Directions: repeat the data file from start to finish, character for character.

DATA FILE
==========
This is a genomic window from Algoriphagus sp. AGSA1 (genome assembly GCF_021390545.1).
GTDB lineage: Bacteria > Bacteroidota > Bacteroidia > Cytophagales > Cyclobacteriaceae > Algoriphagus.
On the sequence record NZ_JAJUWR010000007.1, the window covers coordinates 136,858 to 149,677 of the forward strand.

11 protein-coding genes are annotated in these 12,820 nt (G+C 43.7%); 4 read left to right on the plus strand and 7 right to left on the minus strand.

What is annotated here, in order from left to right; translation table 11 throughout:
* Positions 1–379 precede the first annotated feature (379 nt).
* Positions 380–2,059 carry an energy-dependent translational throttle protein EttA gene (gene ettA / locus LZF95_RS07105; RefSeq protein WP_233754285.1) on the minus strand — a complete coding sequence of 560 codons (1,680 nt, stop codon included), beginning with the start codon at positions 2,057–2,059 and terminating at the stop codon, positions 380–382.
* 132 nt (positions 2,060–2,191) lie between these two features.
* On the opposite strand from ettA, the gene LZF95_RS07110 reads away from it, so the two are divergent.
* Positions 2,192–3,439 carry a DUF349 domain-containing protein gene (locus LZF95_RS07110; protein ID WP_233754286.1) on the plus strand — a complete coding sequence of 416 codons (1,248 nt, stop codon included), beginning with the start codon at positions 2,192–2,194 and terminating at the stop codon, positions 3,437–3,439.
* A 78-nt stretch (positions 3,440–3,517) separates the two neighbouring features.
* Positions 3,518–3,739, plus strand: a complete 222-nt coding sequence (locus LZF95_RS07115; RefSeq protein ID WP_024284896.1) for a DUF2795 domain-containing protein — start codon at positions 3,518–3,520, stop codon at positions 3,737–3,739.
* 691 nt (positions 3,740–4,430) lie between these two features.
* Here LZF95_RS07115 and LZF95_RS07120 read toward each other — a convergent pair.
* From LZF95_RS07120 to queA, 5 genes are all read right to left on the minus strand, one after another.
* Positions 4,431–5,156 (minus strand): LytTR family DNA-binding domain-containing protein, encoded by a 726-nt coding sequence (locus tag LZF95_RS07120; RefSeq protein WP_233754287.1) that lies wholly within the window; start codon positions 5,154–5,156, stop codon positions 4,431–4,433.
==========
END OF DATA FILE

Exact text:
This is a genomic window from Algoriphagus sp. AGSA1 (genome assembly GCF_021390545.1).
GTDB lineage: Bacteria > Bacteroidota > Bacteroidia > Cytophagales > Cyclobacteriaceae > Algoriphagus.
On the sequence record NZ_JAJUWR010000007.1, the window covers coordinates 136,858 to 149,677 of the forward strand.

11 protein-coding genes are annotated in these 12,820 nt (G+C 43.7%); 4 read left to right on the plus strand and 7 right to left on the minus strand.

What is annotated here, in order from left to right; translation table 11 throughout:
* Positions 1–379 precede the first annotated feature (379 nt).
* Positions 380–2,059 carry an energy-dependent translational throttle protein EttA gene (gene ettA / locus LZF95_RS07105; RefSeq protein WP_233754285.1) on the minus strand — a complete coding sequence of 560 codons (1,680 nt, stop codon included), beginning with the start codon at positions 2,057–2,059 and terminating at the stop codon, positions 380–382.
* 132 nt (positions 2,060–2,191) lie between these two features.
* On the opposite strand from ettA, the gene LZF95_RS07110 reads away from it, so the two are divergent.
* Positions 2,192–3,439 carry a DUF349 domain-containing protein gene (locus LZF95_RS07110; protein ID WP_233754286.1) on the plus strand — a complete coding sequence of 416 codons (1,248 nt, stop codon included), beginning with the start codon at positions 2,192–2,194 and terminating at the stop codon, positions 3,437–3,439.
* A 78-nt stretch (positions 3,440–3,517) separates the two neighbouring features.
* Positions 3,518–3,739, plus strand: a complete 222-nt coding sequence (locus LZF95_RS07115; RefSeq protein ID WP_024284896.1) for a DUF2795 domain-containing protein — start codon at positions 3,518–3,520, stop codon at positions 3,737–3,739.
* 691 nt (positions 3,740–4,430) lie between these two features.
* Here LZF95_RS07115 and LZF95_RS07120 read toward each other — a convergent pair.
* From LZF95_RS07120 to queA, 5 genes are all read right to left on the minus strand, one after another.
* Positions 4,431–5,156 (minus strand): LytTR family DNA-binding domain-containing protein, encoded by a 726-nt coding sequence (locus tag LZF95_RS07120; RefSeq protein WP_233754287.1) that lies wholly within the window; start codon positions 5,154–5,156, stop codon positions 4,431–4,433.